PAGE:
The M4 Sherman Tank

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Sherman M4 Tank

I have a connection with the Sherman M4 Tank. My uncle Sid Moore lost his leg when his Sherman tank was hit by a German 88mm shell. It hit where the turret joins the main tank body. It was during the battle of the Falaise gap or pocket in which Allied forces tried to encircle and destroy the German Seventh Army and Fifth Panzer Army in August 1944. He was the only member of his tank’s five man crew to be able to crawl out of the tank. His troubles had only just started. Infantry from the famous Scottish Regiment the Black Watch were supporting the tanks. They were known to bayonet anything that moved and ask questions later. Les had to quickly think of a way of avoiding certain death as he lay on the grass in danger of bleeding to death from his wounds. He resorted to racial abuse. He made certain references to their parentage, heritage and for wearing tartan skirts. They soon worked out he was English as no English speaking German would know all those insults, so he just got a passing kick rather than cold steel as they ran past. The medics got to him in time and sent him back to England to get a false leg. He raised a family and worked in a Tax office until he was 65 after which he enjoyed his retirement with his wartime wife and sweetheart. He had a wicked sense of humour. I still remember him chasing us young children with his false leg in one hand and hopping after us which we thought was great fun.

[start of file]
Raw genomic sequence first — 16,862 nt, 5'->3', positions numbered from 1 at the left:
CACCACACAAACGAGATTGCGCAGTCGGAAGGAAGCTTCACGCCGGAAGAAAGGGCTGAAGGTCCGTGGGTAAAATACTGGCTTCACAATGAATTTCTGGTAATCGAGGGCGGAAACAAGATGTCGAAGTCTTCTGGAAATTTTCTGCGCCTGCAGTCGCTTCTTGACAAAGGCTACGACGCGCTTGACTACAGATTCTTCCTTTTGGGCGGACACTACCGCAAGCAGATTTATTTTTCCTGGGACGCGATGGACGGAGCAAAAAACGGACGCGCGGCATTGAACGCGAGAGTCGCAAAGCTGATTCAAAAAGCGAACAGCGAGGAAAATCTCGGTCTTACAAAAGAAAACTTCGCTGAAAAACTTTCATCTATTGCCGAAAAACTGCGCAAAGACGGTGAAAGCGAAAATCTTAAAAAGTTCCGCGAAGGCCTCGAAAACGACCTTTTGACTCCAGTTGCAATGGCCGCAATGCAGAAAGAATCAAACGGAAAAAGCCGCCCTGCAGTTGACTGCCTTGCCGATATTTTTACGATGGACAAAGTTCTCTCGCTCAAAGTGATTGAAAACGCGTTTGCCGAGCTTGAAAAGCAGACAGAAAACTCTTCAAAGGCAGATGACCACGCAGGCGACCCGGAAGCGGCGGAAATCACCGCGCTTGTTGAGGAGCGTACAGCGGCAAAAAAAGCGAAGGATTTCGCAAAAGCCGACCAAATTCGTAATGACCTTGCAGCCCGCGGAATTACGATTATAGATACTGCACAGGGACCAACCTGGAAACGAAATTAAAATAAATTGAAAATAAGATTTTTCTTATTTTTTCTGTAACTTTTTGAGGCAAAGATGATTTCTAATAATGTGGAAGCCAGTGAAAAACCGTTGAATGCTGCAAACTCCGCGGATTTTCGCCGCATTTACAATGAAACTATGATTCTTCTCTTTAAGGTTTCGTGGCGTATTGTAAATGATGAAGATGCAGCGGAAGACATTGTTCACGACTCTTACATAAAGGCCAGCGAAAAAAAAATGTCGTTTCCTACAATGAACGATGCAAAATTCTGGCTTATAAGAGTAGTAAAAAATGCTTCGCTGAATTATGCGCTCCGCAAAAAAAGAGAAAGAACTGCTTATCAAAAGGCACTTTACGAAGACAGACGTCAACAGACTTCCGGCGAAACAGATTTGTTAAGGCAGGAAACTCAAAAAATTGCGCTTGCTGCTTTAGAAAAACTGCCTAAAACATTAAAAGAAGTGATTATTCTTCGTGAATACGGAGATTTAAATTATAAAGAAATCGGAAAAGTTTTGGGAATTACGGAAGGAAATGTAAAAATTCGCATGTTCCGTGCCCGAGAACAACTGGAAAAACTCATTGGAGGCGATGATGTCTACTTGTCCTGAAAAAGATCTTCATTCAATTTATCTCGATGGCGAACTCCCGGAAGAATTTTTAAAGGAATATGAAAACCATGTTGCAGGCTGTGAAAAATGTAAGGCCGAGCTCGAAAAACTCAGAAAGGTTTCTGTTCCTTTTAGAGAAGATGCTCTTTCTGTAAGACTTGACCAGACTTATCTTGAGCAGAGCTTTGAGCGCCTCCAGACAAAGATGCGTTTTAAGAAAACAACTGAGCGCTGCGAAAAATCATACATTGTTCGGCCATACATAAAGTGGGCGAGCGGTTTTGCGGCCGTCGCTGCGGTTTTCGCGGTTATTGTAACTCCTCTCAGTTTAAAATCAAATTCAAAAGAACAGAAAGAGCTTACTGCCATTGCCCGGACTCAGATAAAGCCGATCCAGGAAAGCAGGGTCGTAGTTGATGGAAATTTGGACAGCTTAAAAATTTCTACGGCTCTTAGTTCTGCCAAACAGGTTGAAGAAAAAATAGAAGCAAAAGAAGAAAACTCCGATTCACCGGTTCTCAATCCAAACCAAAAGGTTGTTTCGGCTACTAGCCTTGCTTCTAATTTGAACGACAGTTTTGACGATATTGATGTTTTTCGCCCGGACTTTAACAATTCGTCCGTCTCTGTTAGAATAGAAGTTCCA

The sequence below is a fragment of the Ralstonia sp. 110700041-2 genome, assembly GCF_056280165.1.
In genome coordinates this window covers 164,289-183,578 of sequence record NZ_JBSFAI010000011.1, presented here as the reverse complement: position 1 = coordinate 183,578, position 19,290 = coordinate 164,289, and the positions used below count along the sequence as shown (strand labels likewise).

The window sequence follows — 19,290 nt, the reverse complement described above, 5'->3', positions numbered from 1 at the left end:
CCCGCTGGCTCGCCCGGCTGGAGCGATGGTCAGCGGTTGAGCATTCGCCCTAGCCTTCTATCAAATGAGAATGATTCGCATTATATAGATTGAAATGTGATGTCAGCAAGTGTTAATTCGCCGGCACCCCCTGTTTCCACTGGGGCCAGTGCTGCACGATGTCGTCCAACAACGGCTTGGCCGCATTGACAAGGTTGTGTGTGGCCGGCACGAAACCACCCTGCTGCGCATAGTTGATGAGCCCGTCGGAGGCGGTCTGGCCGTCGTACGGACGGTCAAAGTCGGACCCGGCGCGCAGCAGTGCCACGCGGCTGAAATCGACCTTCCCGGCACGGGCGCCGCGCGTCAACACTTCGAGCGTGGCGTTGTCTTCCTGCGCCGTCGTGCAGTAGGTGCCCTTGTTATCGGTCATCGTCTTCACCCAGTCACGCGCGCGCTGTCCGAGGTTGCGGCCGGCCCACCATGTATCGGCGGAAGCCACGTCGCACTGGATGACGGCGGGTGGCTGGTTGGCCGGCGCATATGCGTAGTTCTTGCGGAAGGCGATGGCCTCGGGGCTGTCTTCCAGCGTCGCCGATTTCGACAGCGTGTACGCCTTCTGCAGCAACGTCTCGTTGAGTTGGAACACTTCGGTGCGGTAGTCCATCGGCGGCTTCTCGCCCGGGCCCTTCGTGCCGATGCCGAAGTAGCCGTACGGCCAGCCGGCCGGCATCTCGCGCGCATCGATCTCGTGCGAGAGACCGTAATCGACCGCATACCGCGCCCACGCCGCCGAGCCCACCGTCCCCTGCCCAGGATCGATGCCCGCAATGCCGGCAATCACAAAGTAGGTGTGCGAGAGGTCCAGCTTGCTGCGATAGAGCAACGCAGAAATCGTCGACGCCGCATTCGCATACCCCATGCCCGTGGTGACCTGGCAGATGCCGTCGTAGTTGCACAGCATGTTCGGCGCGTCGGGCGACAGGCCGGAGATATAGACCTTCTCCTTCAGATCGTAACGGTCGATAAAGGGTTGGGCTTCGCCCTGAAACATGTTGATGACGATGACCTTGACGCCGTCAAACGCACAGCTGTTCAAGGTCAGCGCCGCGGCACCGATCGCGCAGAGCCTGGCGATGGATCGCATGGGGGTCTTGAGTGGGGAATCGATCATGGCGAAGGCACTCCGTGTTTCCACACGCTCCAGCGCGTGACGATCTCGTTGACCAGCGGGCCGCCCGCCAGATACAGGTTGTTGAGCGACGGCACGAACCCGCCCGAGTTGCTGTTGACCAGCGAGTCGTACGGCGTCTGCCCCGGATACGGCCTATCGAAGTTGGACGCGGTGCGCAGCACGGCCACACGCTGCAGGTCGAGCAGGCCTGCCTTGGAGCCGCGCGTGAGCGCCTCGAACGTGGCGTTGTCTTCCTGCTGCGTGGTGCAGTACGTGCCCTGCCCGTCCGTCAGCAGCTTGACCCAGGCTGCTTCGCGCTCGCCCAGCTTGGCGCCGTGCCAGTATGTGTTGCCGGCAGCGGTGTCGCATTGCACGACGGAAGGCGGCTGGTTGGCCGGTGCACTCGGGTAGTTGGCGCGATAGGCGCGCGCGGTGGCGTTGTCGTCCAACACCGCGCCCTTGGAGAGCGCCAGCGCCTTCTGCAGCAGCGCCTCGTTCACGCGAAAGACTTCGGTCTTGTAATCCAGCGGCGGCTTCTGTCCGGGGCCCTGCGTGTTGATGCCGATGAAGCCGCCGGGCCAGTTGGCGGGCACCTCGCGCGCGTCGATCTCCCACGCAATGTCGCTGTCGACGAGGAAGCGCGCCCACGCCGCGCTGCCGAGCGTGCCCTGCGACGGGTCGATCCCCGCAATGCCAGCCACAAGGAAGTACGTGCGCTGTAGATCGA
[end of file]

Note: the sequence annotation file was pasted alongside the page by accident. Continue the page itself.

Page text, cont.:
The main criticisms of the Sherman Tank was that it was under gunned, under armoured and caught fire to readily. The American Defence Department has been criticised by historians for not providing their troops with the proper tools to match the threat of the heavily armoured German Tiger and Panther tanks and tank destroyers. Sherman shells often harmlessly bounced off the thick German armour. What many historians forget is that there were great limitations on the size and weight of US tanks. The US Military knew that their tanks had to cross vast oceans to get to staging arrears before then being involved in amphibious landings on enemy coast.. The bigger the tank, the fewer a transport ship could carry. Medium weight tanks like the Sherman could be used to cross temporary bridges. Heavy tanks would be stranded as these military engineer bridges could not take their weight. This became very important in the battle of Normandy as the USAF and RAF had been targeting enemy bridges as a means of disrupting enemy supply lines.

The Sherman’s reliability, minimum care and ease of replacement were the greatest reason behind the success. The Sherman may not have been able to slug it out with a Tiger or Panther but it could out-run, out-manoeuvre, and out number them. Production of the M4 Sherman started in July 1942. About 50,000 were produced in different variations. It was the most widely produced tank during World War Two. More Sherman Tanks were produced than all the tank production of the Third Reich for the entire war. Early production Sherman M4's had a cast one-piece steel turret mounting a 75mm main gun. The Sherman's gun could not kill either the Tiger or the Panther tank in a head-to-head encounter, even at close range. For added protection, oblique armour plates were added to the turret, hull sides and just in front of the forward hull hatches. The German Tank guns like the 88mm were more powerful than the Sherman's and they could easily penetrate it’s frontal armour even at great ranges. The only chance a Sherman had against a Panther or a Tiger was to shoot it in the side or rear, where the armour was thinner. This required that the Sherman lay in wait and shoot its victims from hiding. Add our site to your 'Favorites' list now!

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